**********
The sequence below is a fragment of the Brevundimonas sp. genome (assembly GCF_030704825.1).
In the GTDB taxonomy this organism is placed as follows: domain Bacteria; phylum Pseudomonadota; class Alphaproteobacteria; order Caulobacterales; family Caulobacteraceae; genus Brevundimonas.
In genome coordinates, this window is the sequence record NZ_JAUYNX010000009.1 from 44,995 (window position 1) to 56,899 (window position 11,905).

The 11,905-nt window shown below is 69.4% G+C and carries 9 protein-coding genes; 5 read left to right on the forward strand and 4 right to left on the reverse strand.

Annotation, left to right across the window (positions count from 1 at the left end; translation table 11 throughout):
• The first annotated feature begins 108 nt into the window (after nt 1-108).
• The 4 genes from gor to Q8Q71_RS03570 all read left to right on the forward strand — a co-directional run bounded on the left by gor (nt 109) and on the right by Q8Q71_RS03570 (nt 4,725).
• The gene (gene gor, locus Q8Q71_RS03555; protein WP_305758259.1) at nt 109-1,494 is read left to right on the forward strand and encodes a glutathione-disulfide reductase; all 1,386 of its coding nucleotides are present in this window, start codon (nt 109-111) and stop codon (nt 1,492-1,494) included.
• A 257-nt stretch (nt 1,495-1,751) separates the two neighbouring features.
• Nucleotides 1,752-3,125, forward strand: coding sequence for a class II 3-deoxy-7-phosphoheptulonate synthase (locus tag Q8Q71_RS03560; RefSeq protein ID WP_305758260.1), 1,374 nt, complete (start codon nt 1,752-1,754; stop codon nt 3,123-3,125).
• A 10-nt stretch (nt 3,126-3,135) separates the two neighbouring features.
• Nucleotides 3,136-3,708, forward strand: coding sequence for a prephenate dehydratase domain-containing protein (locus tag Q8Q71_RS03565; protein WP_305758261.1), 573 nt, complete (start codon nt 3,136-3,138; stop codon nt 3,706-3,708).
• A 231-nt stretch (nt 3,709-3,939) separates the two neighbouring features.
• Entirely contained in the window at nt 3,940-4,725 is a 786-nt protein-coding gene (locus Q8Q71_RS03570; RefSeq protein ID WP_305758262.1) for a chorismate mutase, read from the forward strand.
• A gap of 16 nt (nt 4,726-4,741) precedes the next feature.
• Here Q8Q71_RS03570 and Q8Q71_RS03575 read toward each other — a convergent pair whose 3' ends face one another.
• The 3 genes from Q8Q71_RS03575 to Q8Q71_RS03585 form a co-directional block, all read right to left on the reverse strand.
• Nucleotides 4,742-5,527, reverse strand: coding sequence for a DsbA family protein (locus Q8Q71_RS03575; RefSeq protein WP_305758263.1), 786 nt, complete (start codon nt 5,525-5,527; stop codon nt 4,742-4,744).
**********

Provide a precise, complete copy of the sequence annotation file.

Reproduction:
The sequence below is a fragment of the Brevundimonas sp. genome (assembly GCF_030704825.1).
In the GTDB taxonomy this organism is placed as follows: domain Bacteria; phylum Pseudomonadota; class Alphaproteobacteria; order Caulobacterales; family Caulobacteraceae; genus Brevundimonas.
In genome coordinates, this window is the sequence record NZ_JAUYNX010000009.1 from 44,995 (window position 1) to 56,899 (window position 11,905).

The 11,905-nt window shown below is 69.4% G+C and carries 9 protein-coding genes; 5 read left to right on the forward strand and 4 right to left on the reverse strand.

Annotation, left to right across the window (positions count from 1 at the left end; translation table 11 throughout):
• The first annotated feature begins 108 nt into the window (after nt 1-108).
• The 4 genes from gor to Q8Q71_RS03570 all read left to right on the forward strand — a co-directional run bounded on the left by gor (nt 109) and on the right by Q8Q71_RS03570 (nt 4,725).
• The gene (gene gor, locus Q8Q71_RS03555; protein WP_305758259.1) at nt 109-1,494 is read left to right on the forward strand and encodes a glutathione-disulfide reductase; all 1,386 of its coding nucleotides are present in this window, start codon (nt 109-111) and stop codon (nt 1,492-1,494) included.
• A 257-nt stretch (nt 1,495-1,751) separates the two neighbouring features.
• Nucleotides 1,752-3,125, forward strand: coding sequence for a class II 3-deoxy-7-phosphoheptulonate synthase (locus tag Q8Q71_RS03560; RefSeq protein ID WP_305758260.1), 1,374 nt, complete (start codon nt 1,752-1,754; stop codon nt 3,123-3,125).
• A 10-nt stretch (nt 3,126-3,135) separates the two neighbouring features.
• Nucleotides 3,136-3,708, forward strand: coding sequence for a prephenate dehydratase domain-containing protein (locus tag Q8Q71_RS03565; protein WP_305758261.1), 573 nt, complete (start codon nt 3,136-3,138; stop codon nt 3,706-3,708).
• A 231-nt stretch (nt 3,709-3,939) separates the two neighbouring features.
• Entirely contained in the window at nt 3,940-4,725 is a 786-nt protein-coding gene (locus Q8Q71_RS03570; RefSeq protein ID WP_305758262.1) for a chorismate mutase, read from the forward strand.
• A gap of 16 nt (nt 4,726-4,741) precedes the next feature.
• Here Q8Q71_RS03570 and Q8Q71_RS03575 read toward each other — a convergent pair whose 3' ends face one another.
• The 3 genes from Q8Q71_RS03575 to Q8Q71_RS03585 form a co-directional block, all read right to left on the reverse strand.
• Nucleotides 4,742-5,527, reverse strand: coding sequence for a DsbA family protein (locus Q8Q71_RS03575; RefSeq protein WP_305758263.1), 786 nt, complete (start codon nt 5,525-5,527; stop codon nt 4,742-4,744).